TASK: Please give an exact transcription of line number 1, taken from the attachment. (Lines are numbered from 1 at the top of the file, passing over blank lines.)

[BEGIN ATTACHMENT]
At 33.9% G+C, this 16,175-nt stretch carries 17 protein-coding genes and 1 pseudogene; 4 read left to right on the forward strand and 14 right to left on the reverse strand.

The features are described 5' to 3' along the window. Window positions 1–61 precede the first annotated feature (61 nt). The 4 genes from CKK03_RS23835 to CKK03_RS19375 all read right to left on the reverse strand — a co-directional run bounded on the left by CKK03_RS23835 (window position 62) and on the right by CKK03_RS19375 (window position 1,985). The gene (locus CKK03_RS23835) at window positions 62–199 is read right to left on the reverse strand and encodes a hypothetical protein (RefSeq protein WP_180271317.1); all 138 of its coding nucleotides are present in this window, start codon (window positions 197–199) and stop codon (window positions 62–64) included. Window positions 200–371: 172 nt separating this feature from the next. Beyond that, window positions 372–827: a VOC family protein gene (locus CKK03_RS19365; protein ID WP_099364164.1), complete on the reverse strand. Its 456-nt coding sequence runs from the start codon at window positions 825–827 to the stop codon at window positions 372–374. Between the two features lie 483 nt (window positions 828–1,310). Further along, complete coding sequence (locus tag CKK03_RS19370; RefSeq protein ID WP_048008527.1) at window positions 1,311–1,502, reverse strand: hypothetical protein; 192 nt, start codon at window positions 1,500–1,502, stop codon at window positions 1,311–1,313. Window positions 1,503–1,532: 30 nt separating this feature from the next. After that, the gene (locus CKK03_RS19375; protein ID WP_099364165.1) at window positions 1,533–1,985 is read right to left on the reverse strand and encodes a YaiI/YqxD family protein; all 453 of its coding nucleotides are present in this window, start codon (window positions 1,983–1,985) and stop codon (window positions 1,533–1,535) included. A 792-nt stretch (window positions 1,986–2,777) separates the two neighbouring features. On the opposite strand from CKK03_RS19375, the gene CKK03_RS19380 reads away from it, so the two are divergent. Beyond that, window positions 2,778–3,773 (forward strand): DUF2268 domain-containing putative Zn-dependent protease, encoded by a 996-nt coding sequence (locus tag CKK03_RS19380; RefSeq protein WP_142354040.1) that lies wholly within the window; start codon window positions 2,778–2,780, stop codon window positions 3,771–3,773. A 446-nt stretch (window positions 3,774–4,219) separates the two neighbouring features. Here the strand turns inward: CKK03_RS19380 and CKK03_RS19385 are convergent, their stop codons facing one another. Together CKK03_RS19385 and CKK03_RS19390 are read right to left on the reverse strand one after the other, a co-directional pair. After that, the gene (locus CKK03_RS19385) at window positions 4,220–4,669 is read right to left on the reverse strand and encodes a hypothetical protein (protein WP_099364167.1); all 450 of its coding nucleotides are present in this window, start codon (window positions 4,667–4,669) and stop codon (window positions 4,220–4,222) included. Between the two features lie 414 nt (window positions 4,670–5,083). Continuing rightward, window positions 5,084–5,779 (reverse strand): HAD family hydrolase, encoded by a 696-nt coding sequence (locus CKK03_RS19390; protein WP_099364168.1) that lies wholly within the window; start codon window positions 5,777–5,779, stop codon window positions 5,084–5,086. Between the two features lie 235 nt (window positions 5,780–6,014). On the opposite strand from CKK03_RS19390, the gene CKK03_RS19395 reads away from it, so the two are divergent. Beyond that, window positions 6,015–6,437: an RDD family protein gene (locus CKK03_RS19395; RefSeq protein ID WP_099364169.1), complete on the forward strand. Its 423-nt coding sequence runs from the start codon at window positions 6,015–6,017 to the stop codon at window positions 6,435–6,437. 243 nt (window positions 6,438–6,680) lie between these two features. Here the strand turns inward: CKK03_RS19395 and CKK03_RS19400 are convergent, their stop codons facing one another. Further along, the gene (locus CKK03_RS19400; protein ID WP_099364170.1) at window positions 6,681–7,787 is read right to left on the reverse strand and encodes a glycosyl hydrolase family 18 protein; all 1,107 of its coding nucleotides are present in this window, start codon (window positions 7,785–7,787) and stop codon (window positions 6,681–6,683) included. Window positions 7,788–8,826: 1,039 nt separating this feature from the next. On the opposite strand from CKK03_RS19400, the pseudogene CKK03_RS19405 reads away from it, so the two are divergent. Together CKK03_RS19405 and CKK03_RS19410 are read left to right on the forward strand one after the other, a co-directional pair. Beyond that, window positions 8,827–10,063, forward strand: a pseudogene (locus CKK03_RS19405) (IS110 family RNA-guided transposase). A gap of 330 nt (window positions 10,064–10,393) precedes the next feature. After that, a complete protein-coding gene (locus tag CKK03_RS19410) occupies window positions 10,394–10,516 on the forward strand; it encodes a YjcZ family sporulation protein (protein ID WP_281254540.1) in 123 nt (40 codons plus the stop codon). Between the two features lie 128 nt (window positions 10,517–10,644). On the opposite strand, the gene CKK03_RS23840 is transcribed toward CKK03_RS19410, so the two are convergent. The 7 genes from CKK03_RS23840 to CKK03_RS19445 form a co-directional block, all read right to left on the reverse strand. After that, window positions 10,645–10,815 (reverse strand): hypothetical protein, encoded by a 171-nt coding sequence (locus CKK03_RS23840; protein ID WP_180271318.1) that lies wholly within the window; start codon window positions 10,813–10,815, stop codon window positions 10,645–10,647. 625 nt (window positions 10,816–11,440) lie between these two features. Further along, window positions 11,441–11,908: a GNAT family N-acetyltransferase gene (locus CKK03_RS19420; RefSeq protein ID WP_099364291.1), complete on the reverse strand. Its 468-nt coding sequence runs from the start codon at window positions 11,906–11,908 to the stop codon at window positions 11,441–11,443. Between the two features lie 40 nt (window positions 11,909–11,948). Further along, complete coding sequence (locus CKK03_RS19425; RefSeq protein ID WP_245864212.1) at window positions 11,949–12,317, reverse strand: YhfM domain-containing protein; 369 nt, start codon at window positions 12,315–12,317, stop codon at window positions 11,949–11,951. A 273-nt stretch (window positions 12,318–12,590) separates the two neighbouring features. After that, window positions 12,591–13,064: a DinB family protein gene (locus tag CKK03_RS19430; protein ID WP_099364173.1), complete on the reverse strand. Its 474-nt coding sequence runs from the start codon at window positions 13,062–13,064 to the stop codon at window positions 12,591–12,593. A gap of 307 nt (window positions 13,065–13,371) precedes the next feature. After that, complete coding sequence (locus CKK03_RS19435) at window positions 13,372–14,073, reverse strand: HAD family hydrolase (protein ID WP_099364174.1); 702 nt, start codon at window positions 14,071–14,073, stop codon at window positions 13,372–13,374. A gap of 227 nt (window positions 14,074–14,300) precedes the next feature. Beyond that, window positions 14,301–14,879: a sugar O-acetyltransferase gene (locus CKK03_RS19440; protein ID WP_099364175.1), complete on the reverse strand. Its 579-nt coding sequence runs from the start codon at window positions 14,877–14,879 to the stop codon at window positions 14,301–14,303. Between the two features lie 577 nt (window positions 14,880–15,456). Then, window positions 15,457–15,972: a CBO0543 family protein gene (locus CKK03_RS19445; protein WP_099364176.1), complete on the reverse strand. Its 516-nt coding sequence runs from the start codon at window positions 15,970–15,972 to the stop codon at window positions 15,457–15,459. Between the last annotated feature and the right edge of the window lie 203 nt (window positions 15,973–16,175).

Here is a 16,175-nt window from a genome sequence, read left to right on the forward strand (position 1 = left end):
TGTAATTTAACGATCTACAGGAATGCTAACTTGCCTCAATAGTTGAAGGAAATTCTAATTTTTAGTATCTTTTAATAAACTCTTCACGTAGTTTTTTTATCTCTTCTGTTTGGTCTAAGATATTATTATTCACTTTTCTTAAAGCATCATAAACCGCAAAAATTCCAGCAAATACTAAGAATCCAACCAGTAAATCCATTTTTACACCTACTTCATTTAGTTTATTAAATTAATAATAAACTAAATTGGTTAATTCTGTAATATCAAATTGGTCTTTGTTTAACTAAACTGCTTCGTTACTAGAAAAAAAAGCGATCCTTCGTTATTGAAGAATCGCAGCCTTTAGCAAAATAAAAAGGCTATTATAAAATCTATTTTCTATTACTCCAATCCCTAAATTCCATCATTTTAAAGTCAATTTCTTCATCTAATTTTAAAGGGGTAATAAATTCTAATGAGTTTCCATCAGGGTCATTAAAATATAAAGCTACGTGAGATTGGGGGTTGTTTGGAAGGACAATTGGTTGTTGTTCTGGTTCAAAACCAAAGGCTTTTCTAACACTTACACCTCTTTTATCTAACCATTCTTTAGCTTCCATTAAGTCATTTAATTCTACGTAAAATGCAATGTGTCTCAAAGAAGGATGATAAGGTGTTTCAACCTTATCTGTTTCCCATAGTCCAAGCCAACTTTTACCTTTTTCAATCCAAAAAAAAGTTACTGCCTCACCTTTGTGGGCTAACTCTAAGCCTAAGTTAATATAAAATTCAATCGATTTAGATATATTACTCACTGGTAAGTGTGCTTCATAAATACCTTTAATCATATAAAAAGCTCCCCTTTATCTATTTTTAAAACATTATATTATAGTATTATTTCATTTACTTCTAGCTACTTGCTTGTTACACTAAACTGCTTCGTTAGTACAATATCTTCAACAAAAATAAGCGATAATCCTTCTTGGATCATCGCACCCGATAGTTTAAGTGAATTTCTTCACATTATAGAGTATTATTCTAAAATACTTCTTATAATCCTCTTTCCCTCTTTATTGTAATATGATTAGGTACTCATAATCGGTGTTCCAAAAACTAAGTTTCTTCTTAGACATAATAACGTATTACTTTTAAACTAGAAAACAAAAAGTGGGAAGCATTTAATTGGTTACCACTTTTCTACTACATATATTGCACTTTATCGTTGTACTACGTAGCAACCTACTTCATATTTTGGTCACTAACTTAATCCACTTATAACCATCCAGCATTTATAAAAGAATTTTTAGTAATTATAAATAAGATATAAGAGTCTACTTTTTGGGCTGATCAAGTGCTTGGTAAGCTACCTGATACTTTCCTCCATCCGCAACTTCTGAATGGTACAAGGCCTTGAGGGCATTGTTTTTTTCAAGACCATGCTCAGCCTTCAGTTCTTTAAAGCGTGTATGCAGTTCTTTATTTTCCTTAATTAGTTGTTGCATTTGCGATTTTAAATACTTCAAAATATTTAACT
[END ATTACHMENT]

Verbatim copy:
At 33.9% G+C, this 16,175-nt stretch carries 17 protein-coding genes and 1 pseudogene; 4 read left to right on the forward strand and 14 right to left on the reverse strand.